ONE YEAR LATER – REMEMBERING HARVEY
On August 17, 2017 while most of us were sleeping comfortably in our beds here in Tulsa one of the worst storms in history was causing wide spread devastation on the coast of Texas. Inflicting more than $ 120 billion dollars in damage, affecting nearly 13 million people, destroying or damaging nearly 135,000 homes, killing 88 people, closing schools for months, displacing families and dumping 27 trillion gallons of water on Texas. But those are just statistics – numbers that don’t really touch us. Sure, they sound bad, allowing us to feel the magnitude of what happened but they aren’t faces, they aren’t people with hearts or families who lost everything and have no way to regain what was lost.
The Journey saw past the statistics and they immediately began to look for ways that they could effectively help communities that had been hit. Our first instinct is to rush in and personally help but that isn’t always the best thing to do. Communities going through a devastating event are usually left in chaos particularly in the first days. Phone service is limited, water supplies are contaminated, hospitals are over flowing, and people are overwhelmed. Adding more people that don’t know what they are doing isn’t the answer. Sending clothing and supplies that WE think they need doesn’t work because in many cases the buildings and organizations that normally store and organize the supplies have themselves been destroyed. So, what is the answer? As impersonal as it feels to donate money that really can be the right answer. But finding the right organization can be difficult. So, the Journey staff reached out to different congregations, friends and family and with your help we were able to make our contributions count and we can feel good about the help that we did send.
So, what did we do?
One of the first things we heard about was that first responders leave their families, sometimes not knowing if their own homes and children will be safe. They stay for weeks, sometimes months, in what remains of the police department or the fire stations of the hardest hit areas. In the early days after a storm there is no way to receive supplies, so they make do with what they have brought with them. Sleeping on cots, without pillows or blankets. Wearing the same clothes over and over. Once the supplies they have run out, they have no way to replenish them because the stores are still closed. This was the only time that we actually sent supplies, but we received a list of necessary items that were needed and could be easily shipped into Rockport, directly to the Police Department. Many of you contributed and it was a great way to feel like we were doing something tangible and useful.
Every Nations Mission Foundation and The Journey members generously donated over $ 10,000 to be used for Hurricane Harvey relief. Those funds were sent to 2 different congregations in the Houston area. One church contributed the funds to their Bucket Challenge and used the money to purchase cleaning supplies like bleach, trash bags, mops and brooms and 5-gallon buckets. Items that we never dreamed would be in short supply. Another church used the money to buy sheet rock and building supplies to help repair or rebuild the homes of members that did not have insurance.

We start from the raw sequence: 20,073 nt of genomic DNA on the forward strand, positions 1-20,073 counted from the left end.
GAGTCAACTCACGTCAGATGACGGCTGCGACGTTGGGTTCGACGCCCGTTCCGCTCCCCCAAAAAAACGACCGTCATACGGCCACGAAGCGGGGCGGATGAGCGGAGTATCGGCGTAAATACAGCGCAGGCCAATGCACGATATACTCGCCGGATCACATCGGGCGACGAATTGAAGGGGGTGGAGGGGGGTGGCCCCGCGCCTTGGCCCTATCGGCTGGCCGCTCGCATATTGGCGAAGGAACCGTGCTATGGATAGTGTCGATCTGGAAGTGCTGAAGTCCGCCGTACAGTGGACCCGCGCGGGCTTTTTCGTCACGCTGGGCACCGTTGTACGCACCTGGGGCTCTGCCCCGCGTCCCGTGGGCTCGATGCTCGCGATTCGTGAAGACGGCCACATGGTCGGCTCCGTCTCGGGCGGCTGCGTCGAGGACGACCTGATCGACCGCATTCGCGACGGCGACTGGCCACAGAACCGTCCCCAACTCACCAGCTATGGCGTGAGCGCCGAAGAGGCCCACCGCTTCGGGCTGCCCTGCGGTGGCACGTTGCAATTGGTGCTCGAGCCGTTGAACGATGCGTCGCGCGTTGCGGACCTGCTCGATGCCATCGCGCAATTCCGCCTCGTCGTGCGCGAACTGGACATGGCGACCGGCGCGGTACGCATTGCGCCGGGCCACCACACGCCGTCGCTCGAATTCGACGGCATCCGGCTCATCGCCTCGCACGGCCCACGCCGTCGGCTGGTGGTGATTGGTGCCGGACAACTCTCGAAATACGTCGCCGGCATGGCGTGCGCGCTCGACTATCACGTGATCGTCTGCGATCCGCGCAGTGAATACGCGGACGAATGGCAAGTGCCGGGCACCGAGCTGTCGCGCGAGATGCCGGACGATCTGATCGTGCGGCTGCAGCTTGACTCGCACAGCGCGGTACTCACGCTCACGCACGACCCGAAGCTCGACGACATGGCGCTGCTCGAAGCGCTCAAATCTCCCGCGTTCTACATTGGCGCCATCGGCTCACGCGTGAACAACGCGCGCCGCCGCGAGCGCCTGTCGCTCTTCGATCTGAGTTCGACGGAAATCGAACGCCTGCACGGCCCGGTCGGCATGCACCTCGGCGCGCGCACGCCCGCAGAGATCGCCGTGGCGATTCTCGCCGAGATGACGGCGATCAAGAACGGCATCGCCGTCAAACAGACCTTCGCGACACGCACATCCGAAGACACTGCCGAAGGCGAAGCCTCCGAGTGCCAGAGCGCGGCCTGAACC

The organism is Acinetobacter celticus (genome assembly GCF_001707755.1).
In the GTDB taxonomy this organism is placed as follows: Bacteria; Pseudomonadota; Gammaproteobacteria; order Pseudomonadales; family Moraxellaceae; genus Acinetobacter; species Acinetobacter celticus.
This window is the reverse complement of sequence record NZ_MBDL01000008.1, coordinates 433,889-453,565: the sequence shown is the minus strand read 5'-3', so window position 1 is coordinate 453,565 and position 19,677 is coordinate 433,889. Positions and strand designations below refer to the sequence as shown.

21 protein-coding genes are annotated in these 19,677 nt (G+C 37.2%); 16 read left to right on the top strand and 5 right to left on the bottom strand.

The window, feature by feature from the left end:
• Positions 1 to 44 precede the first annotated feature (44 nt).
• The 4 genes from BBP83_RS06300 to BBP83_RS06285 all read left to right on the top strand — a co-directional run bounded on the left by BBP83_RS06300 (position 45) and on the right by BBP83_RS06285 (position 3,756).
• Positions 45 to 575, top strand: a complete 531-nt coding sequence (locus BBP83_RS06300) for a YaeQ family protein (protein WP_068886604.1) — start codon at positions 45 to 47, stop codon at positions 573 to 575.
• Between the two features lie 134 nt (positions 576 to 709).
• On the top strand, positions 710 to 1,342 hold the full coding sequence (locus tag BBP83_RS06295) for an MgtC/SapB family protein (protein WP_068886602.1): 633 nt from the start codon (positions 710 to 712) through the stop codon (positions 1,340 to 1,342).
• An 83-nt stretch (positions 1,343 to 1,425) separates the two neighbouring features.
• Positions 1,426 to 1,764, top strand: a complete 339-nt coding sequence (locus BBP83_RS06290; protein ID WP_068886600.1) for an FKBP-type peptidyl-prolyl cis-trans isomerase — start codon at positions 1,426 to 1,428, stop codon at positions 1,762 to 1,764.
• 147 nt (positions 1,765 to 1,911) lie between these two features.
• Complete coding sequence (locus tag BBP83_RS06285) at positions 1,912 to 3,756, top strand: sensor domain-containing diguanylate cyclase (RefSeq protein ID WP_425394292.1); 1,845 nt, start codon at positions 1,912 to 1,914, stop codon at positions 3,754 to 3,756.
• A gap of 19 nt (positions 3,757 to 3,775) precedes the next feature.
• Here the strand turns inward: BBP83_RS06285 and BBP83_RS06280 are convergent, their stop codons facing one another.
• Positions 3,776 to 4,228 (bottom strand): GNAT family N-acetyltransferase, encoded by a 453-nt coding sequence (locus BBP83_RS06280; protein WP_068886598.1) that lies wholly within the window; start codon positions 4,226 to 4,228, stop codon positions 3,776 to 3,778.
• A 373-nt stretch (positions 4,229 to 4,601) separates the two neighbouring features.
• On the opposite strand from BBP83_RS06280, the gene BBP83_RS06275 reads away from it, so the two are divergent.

Fifteen hundred dollars was sent to the Rockport-Fulton Little League organization to purchase bats, balls and uniforms that were lost in the storm and to cover the cost of joining the league for children who otherwise would not have been able to play this summer due to the financial strain already placed on their families because of the storm.
Following closely on the heels of Hurricane Harvey, Florida and Puerto Rico were also devasted by hurricanes or flooding and so more money was allocated to organizations or churches that were working directly with people in those areas.
Sometimes a prayer is all that we have to offer. Journey member Janice Harris is specifically trained in helping during disasters and she spent some time in Rockport counseling and encouraging those that had been affected. Many prayers were said for her safety and discernment and I know that she greatly appreciated them.
All it takes is one quick search of the internet to find hundreds of stories about people helping other people during Hurricane Harvey. The stories are heart wrenching, heartwarming and inspirational but can also make us feel as if we aren’t doing enough. There may come a time when we are in a situation that calls us to directly interact with someone in a devastating situation but in this situation, I think that The Journey was a light in dark times, did what we could do and blessed our Texas neighbors even though they had no idea who we were or what we did.
Lisa is our chief financial officer. She has been on staff since 2007 and loves being a part of what God is doing at The Journey. She is married to David, with 3 grown daughters, 6 grandchildren and a dog named Maia. Her favorite things are spending time with her family, reading, and aqua aerobics.